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Old 07-04-2012, 10:08 AM   #48
Tom Verhoeven
Dojo: Aikido Auvergne Kumano dojo
Location: Auvergne
Join Date: Aug 2011
Posts: 295
France
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Re: Ki to the Highway

Quote:
Paul Funnell wrote: View Post
Hello, I'm new here, and to aikido, but this topic is something I've been giving quite a lot of thought to so it's prompted me to post my take, FWIW.

I don't think everything we see in aikido can be explained by physics, but I do suspect that, in theory, it's explicable by physics, neurophysiology, bio-mechanics and a number of other "hard science" disciplines working in conjunction. AFAIK this hasn't been done very comprehensively so far though. Big piece of work.

However, just because it's explicable within that paradigm doesn't mean there's no place for the use of the terms ki/chi or that they're not helpful. I see them as shorthand, metaphorical, poetic. Poetry condenses meaning and content in a more potent application of language than prose. If I say to my kids "weight underside" they get a lot harder to lift off the ground. If I had to explain to them what I meant in biomechanical and neurological terms they'd be "eh?" (and to be fair I wouldn't have much of an idea where to start).

There is a well-recognised paradox in that by deconstructing and analysing something we can also lose something of its essence whilst gaining understanding.

"oh! what a beautiful rainbow"

"oh, what an interesting splitting of white light into the spectrum through the refraction of sunlight by water droplets at the correct angle relative to me as an observer to produce this phenomenon"

Similarly, deconstructing a dance track into ABABAA structure in a major key with a 4/4 beat etc. doesn't help if you want to boogie your pants off.

Apparently there's been a resurgence of interest in metaphysics in the anglo-american tradition in the last couple of decades, not least amongst hard-nosed scientists and philosophers of science. I suppose physics is pretty damn weird when you really get into it and as a consequence people are growing more comfortable with questions along the lines of "what kind of stuff is there and what's it like?". An old friend from uni days who now teaches aikido and runs a philosophy faculty takes the line that "aikido is physics" but also that upon deep consideration all manifestation of physical existence in terms of "things" is illusory, there are no independent objects at all, everything comes down to structure and interrelationships. I don't understand this, or how it might be relevant, but offer it up because it sounds pretty cool.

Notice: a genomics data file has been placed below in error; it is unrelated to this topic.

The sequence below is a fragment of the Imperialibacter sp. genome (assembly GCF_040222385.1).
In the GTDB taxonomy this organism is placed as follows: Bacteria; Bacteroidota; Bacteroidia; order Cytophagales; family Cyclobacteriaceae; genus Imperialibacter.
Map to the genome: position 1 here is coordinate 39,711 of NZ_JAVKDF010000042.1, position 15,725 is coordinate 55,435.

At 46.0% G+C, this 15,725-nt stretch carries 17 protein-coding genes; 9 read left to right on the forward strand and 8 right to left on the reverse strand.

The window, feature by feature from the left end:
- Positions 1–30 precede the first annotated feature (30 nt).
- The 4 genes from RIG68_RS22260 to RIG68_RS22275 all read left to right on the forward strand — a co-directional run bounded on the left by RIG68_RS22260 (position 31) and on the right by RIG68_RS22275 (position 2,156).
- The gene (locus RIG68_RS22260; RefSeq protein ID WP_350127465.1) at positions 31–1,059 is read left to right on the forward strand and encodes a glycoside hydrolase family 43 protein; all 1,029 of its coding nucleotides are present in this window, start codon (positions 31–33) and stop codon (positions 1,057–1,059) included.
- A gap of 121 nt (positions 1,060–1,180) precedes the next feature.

According to some philosophers and scientists science does not explain anything at all, it gives a description of reality. Much like a recipe for an apple-pie. The recipe does not tell you anything about the sensation of eating the apple-pie or the taste of it. It only gives one description out of many of how you could make it.

There are still a lot of things that we cannot describe in a scientific way. Of many of these things we are totally unaware. Of some of it we are aware, but we find it hard to find words for it.

That is were poetry, metaphor, myths and stories come in. They have value to us in many different ways and can give us at times more comfort then science.

Being connected to nature is an important aspect of most budo. To me, living in the forests, this means in a very practical sense being aware of all the things that are happening in these forests, in other words being aware of the structure and the connectedness of everything.

I am surprised that your uni friend separates teaching Aikido from his understanding of how nature works? Combining these are for me the challenge.

Tom
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